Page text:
“The Year of the Flood” is an epic, sprawling novel that moves back and forth between past, present and future effortlessly. Though it is told from Ren and Toby’s point of view, the novel is really about the story of three women (Ren, Toby, and Amanda) and their will to survive in a cruel and harsh world. It is a story of hope, despite all odds and a story of the power of love.
Fatefulness about the survival of the species is not new. Religious thinking has end-time built in, and most of our sentient life on the planet humankind has been predominantly religious. That has changed in Westernized countries, but only relatively recently, and alongside advances in scientific knowledge. Our new pessimism no longer depends on a deity to wipe out this wicked world. Since the Manhattan Project, we have learned to do these ourselves.
That end is also the end of “The Year of the Flood.” Here Atwood has brilliantly re-told her own tale, through other mouths and focusing on different details, showing us how the kids Jimmy and Glenn become the Snowman and Crake, (from “Oryx and Crake”) and how an end-- or the End-- can happen in the name of new beginning.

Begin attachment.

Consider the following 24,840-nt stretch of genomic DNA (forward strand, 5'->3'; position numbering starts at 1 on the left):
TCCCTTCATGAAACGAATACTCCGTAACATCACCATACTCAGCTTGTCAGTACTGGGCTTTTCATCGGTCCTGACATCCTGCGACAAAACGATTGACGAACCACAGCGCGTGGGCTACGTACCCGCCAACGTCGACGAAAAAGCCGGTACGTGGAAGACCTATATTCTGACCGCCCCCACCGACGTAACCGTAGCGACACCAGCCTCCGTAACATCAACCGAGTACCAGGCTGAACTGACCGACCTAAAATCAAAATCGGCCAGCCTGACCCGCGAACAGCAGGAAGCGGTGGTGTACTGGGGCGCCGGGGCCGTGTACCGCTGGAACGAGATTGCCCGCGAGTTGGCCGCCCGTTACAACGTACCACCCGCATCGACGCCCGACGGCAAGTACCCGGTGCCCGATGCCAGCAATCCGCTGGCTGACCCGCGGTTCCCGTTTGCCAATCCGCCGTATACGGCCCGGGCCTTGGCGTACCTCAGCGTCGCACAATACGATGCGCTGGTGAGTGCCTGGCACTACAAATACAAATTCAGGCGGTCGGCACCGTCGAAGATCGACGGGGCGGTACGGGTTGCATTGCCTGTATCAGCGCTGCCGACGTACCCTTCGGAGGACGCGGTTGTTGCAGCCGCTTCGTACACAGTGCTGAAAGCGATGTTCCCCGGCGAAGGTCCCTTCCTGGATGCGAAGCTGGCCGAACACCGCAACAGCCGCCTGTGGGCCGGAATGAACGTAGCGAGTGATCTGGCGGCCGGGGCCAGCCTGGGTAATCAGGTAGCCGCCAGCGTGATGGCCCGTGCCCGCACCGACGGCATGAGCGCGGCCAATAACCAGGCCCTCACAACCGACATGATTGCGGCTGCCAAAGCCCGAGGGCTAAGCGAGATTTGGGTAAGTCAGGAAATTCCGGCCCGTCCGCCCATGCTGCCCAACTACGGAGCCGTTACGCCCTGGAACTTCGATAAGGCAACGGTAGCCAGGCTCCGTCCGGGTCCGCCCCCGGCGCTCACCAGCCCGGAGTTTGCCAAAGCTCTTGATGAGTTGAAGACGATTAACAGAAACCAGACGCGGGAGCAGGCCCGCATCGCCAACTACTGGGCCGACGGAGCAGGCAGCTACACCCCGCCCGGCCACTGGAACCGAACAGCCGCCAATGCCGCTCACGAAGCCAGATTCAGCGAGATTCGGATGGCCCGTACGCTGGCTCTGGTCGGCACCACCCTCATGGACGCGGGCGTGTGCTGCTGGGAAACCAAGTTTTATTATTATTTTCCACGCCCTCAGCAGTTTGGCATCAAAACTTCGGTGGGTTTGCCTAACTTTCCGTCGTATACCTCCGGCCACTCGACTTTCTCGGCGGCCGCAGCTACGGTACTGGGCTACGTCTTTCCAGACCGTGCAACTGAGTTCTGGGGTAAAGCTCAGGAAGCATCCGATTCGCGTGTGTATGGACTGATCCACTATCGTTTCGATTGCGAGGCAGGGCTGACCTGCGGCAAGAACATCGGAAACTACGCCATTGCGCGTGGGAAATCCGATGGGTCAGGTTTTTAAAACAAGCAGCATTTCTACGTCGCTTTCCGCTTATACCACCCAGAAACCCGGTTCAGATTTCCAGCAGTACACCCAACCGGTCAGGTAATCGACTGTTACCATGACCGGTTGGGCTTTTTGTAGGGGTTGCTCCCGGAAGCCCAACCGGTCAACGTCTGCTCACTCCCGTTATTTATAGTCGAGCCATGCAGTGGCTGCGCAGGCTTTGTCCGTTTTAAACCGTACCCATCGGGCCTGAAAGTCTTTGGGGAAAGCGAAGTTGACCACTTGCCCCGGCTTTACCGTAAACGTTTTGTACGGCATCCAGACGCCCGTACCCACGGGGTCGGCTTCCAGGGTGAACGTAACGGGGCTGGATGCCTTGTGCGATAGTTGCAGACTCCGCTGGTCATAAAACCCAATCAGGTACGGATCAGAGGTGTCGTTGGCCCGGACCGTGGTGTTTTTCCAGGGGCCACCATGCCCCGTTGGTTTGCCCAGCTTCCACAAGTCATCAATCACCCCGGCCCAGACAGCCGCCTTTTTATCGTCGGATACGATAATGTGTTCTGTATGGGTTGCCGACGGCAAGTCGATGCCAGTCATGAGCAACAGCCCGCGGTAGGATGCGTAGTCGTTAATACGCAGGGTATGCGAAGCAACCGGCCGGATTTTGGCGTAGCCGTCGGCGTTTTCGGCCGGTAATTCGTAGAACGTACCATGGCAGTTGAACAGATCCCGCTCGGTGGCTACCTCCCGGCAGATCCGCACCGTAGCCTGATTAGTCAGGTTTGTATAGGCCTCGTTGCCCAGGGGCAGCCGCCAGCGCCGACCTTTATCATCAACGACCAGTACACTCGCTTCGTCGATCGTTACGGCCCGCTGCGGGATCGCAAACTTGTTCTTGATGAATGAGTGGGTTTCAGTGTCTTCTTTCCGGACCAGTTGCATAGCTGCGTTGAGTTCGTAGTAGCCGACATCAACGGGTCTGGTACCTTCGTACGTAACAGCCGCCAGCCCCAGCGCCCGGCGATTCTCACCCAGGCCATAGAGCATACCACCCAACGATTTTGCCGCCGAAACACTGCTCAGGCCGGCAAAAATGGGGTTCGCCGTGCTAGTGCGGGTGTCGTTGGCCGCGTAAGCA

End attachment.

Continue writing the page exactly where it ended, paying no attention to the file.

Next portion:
The Waterless Flood has long been predicted by God’s Gardeners, a back-to-nature cult founded by Adam One. Its members live simply and organically, sing terrible hymns, have no dress sense and peddle a bolted-together theology, difficult to think about if you think at all. With values diametrically opposed to those of the ruling CorpSEcorps, the Gardeners aren’t “the answer,” but at least they’ve asked enough questions to avoid a life of endless shopping and face-lifts.
The Gardeners sometimes do evangelical work in the mean streets, known as the pleeblands, or picket at fast-food joints like SecretBurgers because it’s wrong to eat anything with a face. At SecretBurgers they have rescued a young woman named Toby from the murderous clutches of her sex-crazed boss, Blanco the Bloat, and it’s Toby who is one of the...
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